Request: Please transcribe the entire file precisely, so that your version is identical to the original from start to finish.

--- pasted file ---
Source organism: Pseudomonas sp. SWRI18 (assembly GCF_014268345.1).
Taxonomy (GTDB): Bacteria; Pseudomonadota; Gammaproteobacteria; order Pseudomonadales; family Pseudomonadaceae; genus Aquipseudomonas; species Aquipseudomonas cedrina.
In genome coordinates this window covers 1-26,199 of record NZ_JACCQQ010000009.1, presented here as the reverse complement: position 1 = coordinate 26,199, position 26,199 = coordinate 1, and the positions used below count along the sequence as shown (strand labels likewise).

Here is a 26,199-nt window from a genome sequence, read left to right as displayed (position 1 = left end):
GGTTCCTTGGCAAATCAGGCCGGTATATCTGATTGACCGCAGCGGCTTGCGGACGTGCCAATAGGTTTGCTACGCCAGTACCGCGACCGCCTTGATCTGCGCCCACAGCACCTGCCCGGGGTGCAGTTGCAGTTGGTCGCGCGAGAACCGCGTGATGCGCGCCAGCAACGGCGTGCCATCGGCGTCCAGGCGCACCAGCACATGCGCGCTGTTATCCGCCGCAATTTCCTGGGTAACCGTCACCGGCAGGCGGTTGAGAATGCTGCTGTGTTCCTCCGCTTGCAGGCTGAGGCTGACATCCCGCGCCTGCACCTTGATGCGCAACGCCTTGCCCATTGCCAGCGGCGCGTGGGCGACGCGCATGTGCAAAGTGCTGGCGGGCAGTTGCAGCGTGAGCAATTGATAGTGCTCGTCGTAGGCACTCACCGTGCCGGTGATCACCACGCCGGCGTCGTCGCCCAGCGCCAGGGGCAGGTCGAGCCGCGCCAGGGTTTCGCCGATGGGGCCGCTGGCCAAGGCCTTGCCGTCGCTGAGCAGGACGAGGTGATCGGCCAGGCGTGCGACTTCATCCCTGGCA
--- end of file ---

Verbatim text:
Source organism: Pseudomonas sp. SWRI18 (assembly GCF_014268345.1).
Taxonomy (GTDB): Bacteria; Pseudomonadota; Gammaproteobacteria; order Pseudomonadales; family Pseudomonadaceae; genus Aquipseudomonas; species Aquipseudomonas cedrina.
In genome coordinates this window covers 1-26,199 of record NZ_JACCQQ010000009.1, presented here as the reverse complement: position 1 = coordinate 26,199, position 26,199 = coordinate 1, and the positions used below count along the sequence as shown (strand labels likewise).

Here is a 26,199-nt window from a genome sequence, read left to right as displayed (position 1 = left end):
GGTTCCTTGGCAAATCAGGCCGGTATATCTGATTGACCGCAGCGGCTTGCGGACGTGCCAATAGGTTTGCTACGCCAGTACCGCGACCGCCTTGATCTGCGCCCACAGCACCTGCCCGGGGTGCAGTTGCAGTTGGTCGCGCGAGAACCGCGTGATGCGCGCCAGCAACGGCGTGCCATCGGCGTCCAGGCGCACCAGCACATGCGCGCTGTTATCCGCCGCAATTTCCTGGGTAACCGTCACCGGCAGGCGGTTGAGAATGCTGCTGTGTTCCTCCGCTTGCAGGCTGAGGCTGACATCCCGCGCCTGCACCTTGATGCGCAACGCCTTGCCCATTGCCAGCGGCGCGTGGGCGACGCGCATGTGCAAAGTGCTGGCGGGCAGTTGCAGCGTGAGCAATTGATAGTGCTCGTCGTAGGCACTCACCGTGCCGGTGATCACCACGCCGGCGTCGTCGCCCAGCGCCAGGGGCAGGTCGAGCCGCGCCAGGGTTTCGCCGATGGGGCCGCTGGCCAAGGCCTTGCCGTCGCTGAGCAGGACGAGGTGATCGGCCAGGCGTGCGACTTCATCCCTGGCA